Saturday, 2 January 2021

313 Oxford Street

Making a rare visit to a near-empty Oxford Street, I had the opportunity to get a phtograph of this fantastic late-Victorian building unobscured by passers-by.

Photograph of a tall, narrow four-story red brick building with white stucco details. These include two second-floor niches, each holding a statue of a figure with one arm raised and outstretched.

 313 Oxford Street was built in the 1870s, and its stucco flourishes show some of the exuberance of the period. (The shopfront below is, of course, a much later alteration.) It is Grade II listed, and the listing text apprpriately describes it as 'eclectic'! 

Perhaps most striking are the statutes at second-floor level, and there is an intriguing suggestion in the listing text that they might originally have supported lanterns. A closer look confirms that both figures have an arm outstretched, perfectly poised for holding a light. In fact, their forearms are so elongated it's hard to think of another explanation!

Photograph showing the two figures in niches. Their outstretched arms can be more clearly seen: the forearms look disproportionately long.


Thursday, 31 December 2020

Top posts of a strange year

2020 was certainly different, and this blog had its own uncharacteristic period of silence. The end-of-year round-up is therefore slightly smaller than previous years, with a top three rather than the usual top five. So let's look back on some brighter moments!

The top three posts published in 2020 are: 

Section of a mosaic frieze saying 'Aux Belles Poules', with rose wreaths at either end of the words, and blue borders; and its reflection in a mirrored ceiling.

 In third place, a look at a less-known piece of Parisian history: the former licensed brothel, Aux Belles Poules. Uniquely, its decoration has survived and been restored. 

Interior of a dovecote: the walls are white, with a checkerboard pattern of square niches for the pigeone; a central wooden post extens to the roof, with a ladder which is curved to match the curve of the dovecote.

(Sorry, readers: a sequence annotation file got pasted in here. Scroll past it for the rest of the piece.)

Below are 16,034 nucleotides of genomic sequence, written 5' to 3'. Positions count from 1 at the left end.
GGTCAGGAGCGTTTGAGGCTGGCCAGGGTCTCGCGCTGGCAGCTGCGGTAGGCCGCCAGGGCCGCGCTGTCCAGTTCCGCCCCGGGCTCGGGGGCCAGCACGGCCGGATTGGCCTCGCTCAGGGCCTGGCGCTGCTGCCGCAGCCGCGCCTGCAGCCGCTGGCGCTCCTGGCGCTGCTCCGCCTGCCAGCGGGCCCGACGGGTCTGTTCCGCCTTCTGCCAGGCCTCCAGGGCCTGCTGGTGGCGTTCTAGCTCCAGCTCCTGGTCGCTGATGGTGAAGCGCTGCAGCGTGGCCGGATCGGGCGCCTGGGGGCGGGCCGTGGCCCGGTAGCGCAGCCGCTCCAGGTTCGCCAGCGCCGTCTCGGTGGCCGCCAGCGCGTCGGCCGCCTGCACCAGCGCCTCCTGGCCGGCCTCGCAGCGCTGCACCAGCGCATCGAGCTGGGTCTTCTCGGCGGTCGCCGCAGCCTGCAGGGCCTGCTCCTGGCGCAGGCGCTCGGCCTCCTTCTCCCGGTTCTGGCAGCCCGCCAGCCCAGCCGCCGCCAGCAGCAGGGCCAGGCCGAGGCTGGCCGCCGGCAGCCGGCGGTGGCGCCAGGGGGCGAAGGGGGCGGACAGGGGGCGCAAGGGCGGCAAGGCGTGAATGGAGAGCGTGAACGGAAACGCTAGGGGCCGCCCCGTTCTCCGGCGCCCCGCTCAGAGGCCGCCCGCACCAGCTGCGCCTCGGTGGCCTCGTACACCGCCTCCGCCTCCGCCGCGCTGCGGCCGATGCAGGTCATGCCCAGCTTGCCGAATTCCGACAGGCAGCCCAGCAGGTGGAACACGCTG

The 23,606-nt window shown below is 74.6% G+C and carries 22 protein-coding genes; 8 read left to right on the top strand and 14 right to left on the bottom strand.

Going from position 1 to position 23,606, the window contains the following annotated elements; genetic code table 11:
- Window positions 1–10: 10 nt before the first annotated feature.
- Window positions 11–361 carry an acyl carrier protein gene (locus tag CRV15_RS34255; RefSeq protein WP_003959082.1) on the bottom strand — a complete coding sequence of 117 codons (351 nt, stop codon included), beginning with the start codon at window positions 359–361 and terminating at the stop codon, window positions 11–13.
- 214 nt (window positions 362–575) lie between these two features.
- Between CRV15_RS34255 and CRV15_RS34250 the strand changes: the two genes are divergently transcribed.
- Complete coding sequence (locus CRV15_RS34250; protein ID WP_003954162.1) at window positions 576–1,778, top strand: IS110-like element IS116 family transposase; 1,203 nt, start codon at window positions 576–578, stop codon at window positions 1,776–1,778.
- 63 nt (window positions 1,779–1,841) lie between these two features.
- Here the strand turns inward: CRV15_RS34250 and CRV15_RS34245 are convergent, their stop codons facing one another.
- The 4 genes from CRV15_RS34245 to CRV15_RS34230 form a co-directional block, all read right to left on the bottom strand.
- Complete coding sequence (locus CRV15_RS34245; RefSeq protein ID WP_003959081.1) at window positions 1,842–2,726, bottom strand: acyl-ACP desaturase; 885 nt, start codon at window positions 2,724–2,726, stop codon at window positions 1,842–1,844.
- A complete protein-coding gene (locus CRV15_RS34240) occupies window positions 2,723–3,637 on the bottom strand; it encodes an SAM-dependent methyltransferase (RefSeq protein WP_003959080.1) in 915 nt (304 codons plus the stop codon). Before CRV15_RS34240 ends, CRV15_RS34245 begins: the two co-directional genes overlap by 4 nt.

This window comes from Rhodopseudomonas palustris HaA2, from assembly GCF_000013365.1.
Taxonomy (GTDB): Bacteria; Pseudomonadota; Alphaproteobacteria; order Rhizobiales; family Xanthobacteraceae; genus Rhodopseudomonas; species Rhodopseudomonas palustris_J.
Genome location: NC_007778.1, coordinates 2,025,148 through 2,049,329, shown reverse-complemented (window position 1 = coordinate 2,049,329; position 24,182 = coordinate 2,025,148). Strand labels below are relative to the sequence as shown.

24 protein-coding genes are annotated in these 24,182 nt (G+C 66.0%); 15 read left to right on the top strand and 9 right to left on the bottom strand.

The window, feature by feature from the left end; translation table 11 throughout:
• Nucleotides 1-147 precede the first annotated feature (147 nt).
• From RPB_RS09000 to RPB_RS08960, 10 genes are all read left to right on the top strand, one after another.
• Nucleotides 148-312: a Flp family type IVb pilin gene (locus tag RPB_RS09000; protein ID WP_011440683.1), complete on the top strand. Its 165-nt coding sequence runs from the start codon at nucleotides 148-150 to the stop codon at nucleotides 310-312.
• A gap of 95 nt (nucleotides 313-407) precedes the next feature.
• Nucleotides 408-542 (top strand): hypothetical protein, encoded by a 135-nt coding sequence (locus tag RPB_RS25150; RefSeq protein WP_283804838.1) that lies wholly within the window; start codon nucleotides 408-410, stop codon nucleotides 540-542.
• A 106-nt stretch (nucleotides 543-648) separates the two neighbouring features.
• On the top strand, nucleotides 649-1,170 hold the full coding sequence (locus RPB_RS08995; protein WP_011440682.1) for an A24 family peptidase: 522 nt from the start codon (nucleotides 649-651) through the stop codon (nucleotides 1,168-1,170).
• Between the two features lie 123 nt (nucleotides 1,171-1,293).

Second place goes to another Parisian post: a  look inside a mediaeval dovecote, now incongruously sat in a suburban housing estate. 

A dirty, dusty sign says 'Trains to Stevenage' with a British Rail logo, and below that, 'Moorgate'. It rests on some dirty and abandoned-looking steps.

 

The most popular 2020 post is, though, a very London story: a look at the secrets of Moorgate Underground Station, right in the heart of the City.

And the all-time top three are: 

Photograph of a clock extending from a building facade on a scrolled bracket. The clock has a rectangular face with the word 'Shippams' above the dial, 'Meat & fish pastes' below. A large metal wishbone hangs beneath it.

 A fantastic clock from an iconic Chichester brand, Shippam's sandwich paste, takes third place. The post also has some great comments, with memories and family connections.  

A photograph, taken in low artificial light, of rows of femurs end-on to the camera to form a wall, with one row of skulls about half-way up and another towards the bottom of the image.

In second place, a look inside the catacombs of Paris

Photograph of a tunnel entrance. In the foreground is a metal arch between stone posts, with a height restriction sign on the top and a black-and-yellow horizontal bar. There are warning lights to either side, and a raised barrier. Round traffic signs indicate no overtaking for 1.25 miles. Beyond the arch are two cars driving along a narrow two-lane road towards the arched mouth of a tunnel whose interior appears dark. The approach is lined with trees and a brick building.

 The most popular post continues to be my walk through Rotherhithe Tunnel - a walk which is, frankly, best experienced virtually!

Of my pages, Unusual London visits remains the most popular (even if the visits are currently strictly virtual).

Photograph of a triangular stone pediment, inside which are the words 'Facts not opionions' in embellished Victorian lettering.